Buckingham Smith building found unsafe


Planning and Building Director Mark Knight reported to Historic City News that a Lincolnville landmark building has been red-tagged by the city as an unsafe structure.

“We found at least two roof areas collapsed, and evidence it’s being used for drugs and prostitution,” Knight said.

The building, established as a nursing home for blacks by Buckingham Smith, is known as “Echo House”.

The venerable historic Lincolnville structure was the vision of the late Rosalie Gordon Mills to be made into a community library and learning center.

The property is owned by the city, but legally held by a non-profit corporation.

Rosalie’s heirs, Carlotta and Tony Miles, have made efforts over the years to find funding for restoration — succeeding at one point in getting a state grant to stabilize the building and develop a restoration plan.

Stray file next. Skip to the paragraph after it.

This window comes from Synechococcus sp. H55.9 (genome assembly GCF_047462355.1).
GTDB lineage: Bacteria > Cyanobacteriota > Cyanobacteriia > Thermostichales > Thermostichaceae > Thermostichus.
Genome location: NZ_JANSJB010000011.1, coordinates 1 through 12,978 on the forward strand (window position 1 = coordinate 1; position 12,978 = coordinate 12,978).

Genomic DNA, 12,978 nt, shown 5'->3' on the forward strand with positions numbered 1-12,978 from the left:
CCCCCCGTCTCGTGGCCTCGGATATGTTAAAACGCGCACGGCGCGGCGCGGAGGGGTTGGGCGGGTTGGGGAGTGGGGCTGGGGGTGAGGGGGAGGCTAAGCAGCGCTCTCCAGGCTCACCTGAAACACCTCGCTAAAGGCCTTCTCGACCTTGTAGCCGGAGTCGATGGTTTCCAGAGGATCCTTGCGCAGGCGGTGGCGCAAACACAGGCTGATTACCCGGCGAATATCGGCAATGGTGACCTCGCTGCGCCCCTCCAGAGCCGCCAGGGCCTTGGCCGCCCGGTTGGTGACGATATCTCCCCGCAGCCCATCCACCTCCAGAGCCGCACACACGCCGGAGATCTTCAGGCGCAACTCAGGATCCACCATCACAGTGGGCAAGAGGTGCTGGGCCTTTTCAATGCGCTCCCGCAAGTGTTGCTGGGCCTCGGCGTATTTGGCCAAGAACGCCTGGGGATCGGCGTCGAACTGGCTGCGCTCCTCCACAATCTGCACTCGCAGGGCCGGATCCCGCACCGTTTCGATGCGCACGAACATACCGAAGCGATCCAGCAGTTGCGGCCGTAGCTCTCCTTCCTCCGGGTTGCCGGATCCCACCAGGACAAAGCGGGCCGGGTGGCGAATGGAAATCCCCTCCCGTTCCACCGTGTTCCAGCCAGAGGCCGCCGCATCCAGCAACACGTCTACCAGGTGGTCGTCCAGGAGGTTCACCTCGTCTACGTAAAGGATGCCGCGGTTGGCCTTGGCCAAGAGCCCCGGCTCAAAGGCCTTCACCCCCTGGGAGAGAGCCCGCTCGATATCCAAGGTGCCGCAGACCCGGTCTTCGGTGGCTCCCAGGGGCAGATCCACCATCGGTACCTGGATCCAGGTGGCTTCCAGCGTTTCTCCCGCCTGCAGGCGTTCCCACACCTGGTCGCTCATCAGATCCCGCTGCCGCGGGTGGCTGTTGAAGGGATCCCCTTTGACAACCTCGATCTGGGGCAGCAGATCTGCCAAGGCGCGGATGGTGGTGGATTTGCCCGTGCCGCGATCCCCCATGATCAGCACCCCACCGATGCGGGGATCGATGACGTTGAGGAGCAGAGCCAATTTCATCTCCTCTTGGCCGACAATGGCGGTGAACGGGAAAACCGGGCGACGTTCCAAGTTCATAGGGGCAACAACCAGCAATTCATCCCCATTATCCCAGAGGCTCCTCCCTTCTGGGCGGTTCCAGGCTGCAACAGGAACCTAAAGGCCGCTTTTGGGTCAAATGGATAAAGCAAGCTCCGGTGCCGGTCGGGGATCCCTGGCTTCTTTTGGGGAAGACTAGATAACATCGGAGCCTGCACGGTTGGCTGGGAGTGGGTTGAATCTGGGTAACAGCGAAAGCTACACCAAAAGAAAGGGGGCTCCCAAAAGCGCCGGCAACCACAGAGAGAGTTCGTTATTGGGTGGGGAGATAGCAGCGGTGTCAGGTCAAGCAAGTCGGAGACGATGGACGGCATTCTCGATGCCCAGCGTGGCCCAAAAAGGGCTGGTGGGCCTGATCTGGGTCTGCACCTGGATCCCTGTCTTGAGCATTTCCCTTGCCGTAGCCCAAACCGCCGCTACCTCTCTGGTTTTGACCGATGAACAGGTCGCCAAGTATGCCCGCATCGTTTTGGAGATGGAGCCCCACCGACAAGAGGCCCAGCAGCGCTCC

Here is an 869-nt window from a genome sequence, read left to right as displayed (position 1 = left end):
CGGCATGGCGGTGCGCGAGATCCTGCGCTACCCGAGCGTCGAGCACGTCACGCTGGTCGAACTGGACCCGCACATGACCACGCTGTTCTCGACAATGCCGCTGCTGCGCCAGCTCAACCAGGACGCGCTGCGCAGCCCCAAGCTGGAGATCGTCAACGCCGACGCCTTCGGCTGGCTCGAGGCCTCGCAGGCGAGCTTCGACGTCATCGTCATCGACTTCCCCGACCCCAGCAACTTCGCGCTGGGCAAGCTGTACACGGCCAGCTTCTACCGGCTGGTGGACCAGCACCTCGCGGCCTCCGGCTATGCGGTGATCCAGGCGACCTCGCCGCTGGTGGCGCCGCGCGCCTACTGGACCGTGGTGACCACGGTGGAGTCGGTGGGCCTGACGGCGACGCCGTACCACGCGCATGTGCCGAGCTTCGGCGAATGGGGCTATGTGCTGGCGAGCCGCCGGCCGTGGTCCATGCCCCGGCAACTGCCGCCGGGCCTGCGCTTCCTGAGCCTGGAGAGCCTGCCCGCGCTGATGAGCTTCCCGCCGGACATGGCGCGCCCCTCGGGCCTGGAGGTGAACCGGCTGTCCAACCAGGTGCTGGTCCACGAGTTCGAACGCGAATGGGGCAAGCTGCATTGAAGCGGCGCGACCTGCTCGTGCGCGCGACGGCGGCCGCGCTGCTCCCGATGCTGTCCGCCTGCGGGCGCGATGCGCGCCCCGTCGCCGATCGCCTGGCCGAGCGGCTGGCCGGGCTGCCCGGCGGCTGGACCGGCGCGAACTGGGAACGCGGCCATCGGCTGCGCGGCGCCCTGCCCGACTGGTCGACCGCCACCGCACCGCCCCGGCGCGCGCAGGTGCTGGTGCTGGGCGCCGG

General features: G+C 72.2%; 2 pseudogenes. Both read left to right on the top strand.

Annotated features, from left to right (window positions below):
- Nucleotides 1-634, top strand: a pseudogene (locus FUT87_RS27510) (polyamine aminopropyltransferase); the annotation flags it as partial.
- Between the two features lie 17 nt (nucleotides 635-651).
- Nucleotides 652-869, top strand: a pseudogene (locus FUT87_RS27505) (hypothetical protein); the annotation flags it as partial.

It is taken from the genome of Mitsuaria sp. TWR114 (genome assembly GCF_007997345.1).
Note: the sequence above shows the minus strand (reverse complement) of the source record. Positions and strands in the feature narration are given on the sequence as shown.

At a meeting of the Lincolnville Crime Watch this week, Knight said that, because it is a public safety concern, action will be fast-tracked to abate or demolish the structure.

“We’ll get it on the November 10 agenda of our Code Enforcement Board,” he said.

Because of its age, the Historic Architectural Review Board would have to approve a demolition.

Echo House is part of a contiguous triad of historic properties, including the former Excelsior School, renovated by the county and used today as a cultural center and county offices, and St. Benedict School, a restoration work in progress through a civic non-profit committee.